In recent years ‘place-based education’ has been receiving increased attention from educators and policy-makers as a means to help people, young and old, re-connect with the physical, material and socio-ecological world they, oftentimes unknowingly and unconsciously, inhabit. There is a whole body of scholarly work emerging that suggests that (re)discovering and (re)connecting with place can be restorative (therapeutic, healing, etc.), generative (leading to new ways of seeing, sensing, experiencing) and empowering by enabling people to shape and care for a place. Apparently there are a number of psychological, sociological and pedagogical benefits associated with place-based education (see the work of David Sobel and Greg Smith for examples).
What I am interested in, however, is not so much to echo these benefits but to mirror them against a hegemonic trend that affects the entire globe: the exponential growth of highly invasive and, indeed, addictive hyper media and associated information and communication technologies.
Whereas place-based education, somewhere in the margins of education, seeks to reconnect people with the physical space around them, this counter hegemonic trend seems to do the exact opposite, only in much more forceful way. Educators in general and environmental educators in particular need to ask themselves what the implications are of the age of wireless, hyper-media and ICT for teaching and learning, but also for the way people ‘relate’ to each other but also to nature and the planet as a whole. Strangely, even though educators themselves are also inundated by these new ICTs both in their personal and professional lives, this question has hardly been raised so far. I’d like to propose a Special Issue for a journal like Environmental Education Research to bring together some of the early and emerging work that is being done in this area. Some contributions may consider the impact of ICTs and hypermedia on people’s sense of place and the implications for teaching and learning. Others perhaps will sketch possible educational responses that may critically take advantage of elements of the ICT revolution which can help re-store the current disconnect between people and place. Again others may wish to explore yet a different angle to this timely topic in education and learning.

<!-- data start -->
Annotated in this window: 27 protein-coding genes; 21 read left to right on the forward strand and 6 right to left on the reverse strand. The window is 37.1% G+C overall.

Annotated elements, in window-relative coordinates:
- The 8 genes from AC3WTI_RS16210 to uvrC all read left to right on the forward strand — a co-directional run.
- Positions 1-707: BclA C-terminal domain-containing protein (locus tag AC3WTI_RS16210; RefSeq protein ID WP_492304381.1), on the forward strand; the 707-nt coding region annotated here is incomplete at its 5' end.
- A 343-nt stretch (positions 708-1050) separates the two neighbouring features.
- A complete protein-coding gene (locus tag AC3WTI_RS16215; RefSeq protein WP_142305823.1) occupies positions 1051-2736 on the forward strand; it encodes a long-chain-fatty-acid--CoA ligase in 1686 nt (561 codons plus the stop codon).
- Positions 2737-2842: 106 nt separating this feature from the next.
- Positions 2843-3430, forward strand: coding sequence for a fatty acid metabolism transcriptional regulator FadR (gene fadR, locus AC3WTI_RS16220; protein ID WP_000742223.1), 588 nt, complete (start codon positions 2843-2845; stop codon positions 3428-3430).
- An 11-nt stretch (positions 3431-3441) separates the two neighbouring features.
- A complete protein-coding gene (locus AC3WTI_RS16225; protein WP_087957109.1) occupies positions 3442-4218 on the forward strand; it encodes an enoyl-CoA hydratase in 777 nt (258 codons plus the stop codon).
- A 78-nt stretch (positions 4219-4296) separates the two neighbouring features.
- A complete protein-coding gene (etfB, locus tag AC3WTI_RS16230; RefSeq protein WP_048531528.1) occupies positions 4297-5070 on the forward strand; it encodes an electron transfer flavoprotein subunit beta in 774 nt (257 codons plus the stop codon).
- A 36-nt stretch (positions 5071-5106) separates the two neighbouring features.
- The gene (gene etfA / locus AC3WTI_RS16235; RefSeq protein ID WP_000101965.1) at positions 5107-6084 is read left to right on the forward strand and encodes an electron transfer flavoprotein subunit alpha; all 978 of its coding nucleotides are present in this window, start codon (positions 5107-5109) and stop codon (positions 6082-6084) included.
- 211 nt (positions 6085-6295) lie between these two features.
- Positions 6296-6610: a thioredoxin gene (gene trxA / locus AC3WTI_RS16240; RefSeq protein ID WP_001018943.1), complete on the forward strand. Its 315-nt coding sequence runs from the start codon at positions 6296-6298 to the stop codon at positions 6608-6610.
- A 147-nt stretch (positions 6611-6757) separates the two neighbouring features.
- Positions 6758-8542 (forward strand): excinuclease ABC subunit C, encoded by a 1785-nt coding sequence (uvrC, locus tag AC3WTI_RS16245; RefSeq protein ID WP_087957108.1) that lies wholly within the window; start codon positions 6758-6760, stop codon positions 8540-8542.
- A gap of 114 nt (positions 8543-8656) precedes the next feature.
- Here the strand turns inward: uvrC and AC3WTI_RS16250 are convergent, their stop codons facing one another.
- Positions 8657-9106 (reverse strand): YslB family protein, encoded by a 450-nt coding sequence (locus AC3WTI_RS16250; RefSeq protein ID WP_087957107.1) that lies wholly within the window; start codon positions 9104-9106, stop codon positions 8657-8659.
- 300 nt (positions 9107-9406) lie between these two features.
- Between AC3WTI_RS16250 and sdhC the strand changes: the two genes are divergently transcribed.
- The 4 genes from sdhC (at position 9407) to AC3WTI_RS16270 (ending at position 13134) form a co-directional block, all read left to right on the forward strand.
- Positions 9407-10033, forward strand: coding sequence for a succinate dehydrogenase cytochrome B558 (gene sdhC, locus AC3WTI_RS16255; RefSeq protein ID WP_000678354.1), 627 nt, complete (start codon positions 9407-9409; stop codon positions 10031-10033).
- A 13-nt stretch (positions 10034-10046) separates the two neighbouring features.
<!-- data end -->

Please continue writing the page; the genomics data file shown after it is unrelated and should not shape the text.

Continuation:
Anyone with ideas for papers that might fit in such a special issue… feel free to respond. Perhaps we can pull something together.